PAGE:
Flash floods and floods are the #1 cause of death associated with thunderstorms; there are more than 140 fatalities each year. Six inches of fast-moving water can knock you off your feet; a depth of two feet will cause most vehicles to float.
The effect of snow melting in spring increases flooding risk for many people. Springtime flooding events occur when rainfalls on existing snow-packs, known as a “rain-on-snow event”. Runoff during rain-on-snow events has been associated with mass-wasting of hill slopes, damage to riparian (areas alongside streams) zones, downstream flooding and associated damage and loss of life.
Avoid walking, swimming, or driving in flood waters. Stay away from high water, storm drains, ditches, ravines, culverts, dry washes or other waterways. When it rains, the water can rush through too fast for you to escape. Don’t let children play near storm drains.
Hail often accompanies thunderstorms. Strong rising currents of air within a storm, called updrafts, carry water droplets to a height where freezing occurs. These ice particles grow in size, becoming too heavy to be supported by the updraft, and fall to the ground. Hail can come down ranging from the size of a pebble to a softball. Large hail stones fall at speeds faster than 100 mph.
The National Weather Service and many local media outlets offer electronic alerting services that provide email, RSS feeds or text messages to cell phones, computers or other devices, either directly or via services such as Facebook, Twitter or others. These messages are available by voluntary subscription and can provide local information on weather, including watches.
The list below includes a sampling of various electronic alerting services in Minnesota:
Weather Channel Alerts
Weather Alerts via Text Messaging
Severe Weather Alerts: Severe weather warnings for your area. Stay informed and stay safe with National Weather Alerts sent to your wireless device. Subscription is available for this service.
Daily Forecasts: Get a 36 hour forecast for your local area. Text zip code or city name and 2 letter state abbreviation to 42278 or 78676 for a one time alert. Subscription is available for this service.
Daily Current Conditions: Get current weather conditions for your local area. Text "CURR" + zip code or city name and 2 letter state abbreviation to 42278 or 78676 for a one time alert. Subscription is available for this service.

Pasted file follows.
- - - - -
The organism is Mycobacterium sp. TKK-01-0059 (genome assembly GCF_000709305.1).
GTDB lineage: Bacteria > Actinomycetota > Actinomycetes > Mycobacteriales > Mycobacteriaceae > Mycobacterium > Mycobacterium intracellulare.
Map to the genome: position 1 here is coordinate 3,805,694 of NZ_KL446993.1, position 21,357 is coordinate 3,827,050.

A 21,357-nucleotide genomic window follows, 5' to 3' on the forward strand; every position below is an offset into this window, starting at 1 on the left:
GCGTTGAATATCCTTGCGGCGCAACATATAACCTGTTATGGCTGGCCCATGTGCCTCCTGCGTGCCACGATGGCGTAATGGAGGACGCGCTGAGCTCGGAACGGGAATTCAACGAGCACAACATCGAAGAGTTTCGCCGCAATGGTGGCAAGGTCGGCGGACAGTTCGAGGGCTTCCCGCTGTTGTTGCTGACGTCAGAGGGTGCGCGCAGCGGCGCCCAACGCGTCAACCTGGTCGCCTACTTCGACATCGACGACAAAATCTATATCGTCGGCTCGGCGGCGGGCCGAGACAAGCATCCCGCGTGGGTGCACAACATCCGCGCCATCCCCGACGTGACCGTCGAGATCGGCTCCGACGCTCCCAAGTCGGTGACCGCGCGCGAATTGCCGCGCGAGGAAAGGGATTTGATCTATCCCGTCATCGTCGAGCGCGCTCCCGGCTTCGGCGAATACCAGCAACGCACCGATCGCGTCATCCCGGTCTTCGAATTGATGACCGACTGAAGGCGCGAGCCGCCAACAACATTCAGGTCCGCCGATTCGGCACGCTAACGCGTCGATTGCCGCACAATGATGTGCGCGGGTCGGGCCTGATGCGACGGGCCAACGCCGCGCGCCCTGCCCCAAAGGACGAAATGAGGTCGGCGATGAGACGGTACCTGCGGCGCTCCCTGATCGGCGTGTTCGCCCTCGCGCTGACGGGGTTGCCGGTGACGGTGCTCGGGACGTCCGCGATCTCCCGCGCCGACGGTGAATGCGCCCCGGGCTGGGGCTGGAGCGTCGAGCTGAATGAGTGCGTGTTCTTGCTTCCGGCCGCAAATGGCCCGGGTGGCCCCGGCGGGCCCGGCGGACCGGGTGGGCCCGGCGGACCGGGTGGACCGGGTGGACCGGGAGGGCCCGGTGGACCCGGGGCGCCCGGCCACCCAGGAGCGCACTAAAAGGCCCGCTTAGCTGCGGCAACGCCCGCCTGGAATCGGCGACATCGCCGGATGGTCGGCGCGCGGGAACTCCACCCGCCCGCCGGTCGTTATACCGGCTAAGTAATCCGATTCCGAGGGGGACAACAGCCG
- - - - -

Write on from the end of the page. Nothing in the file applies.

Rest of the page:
Rain Alerts: Know the day before if it will rain. Subscription is available for this service.
Extreme Heat Alerts: Know the day before if the heat index will be above a certain temperature. Subscription is available for this service.
Extreme Cold Alerts: Know the day before if the wind chill will be below your selected temperature. Subscription is available for this service.
Icy Precipitation Alerts: Know the day before if there will be icy precipitation. Subscription is available for this service.
Snow Alerts: Know the day before if there will be snow. Subscription is available for this service.
Pollen Alerts: Features pollen levels for grass, tree, ragweed, etc. Just text "pollen" + ZIP code or city name and 2 letter state abbreviation to 42278 or 78676 for a one time alert. Subscription is available for this service.
Severe Thunderstorm Watch: Tells you when and where severe thunderstorms are likely to occur. Watch the sky and stay turned to know when warnings are issued.
Severe Thunderstorm Warning: Issued when severe weather has been reported by spotters or indicated by radar. Warnings indicate imminent danger to life or property to those in the path of the storm.
Tornado Watch: Tornadoes are possible in your area. Remain alert for approaching storms. Know what counties or portion of the counties are in the watch area by listening to your local radio/NOAA Weather Radio or by watching your local television channels.
Tornado Warning: A tornado has been sighted or indicated by weather radar. Take shelter immediately.
Flood Watch: Flooding is possible. Tune in to NOAA Weather Radio, local radio station, or television for information.
Flood Warning: Flooding is occurring or will occur soon; if advised to evacuate, do so immediately.
Flash Flood Watch: Flash flooding is possible. Be prepared to move to higher ground; listen to NOAA Weather Radio, local radio station, or television for information.
Flash Flood Warning: A flash flood is occurring; seek higher ground on foot immediately.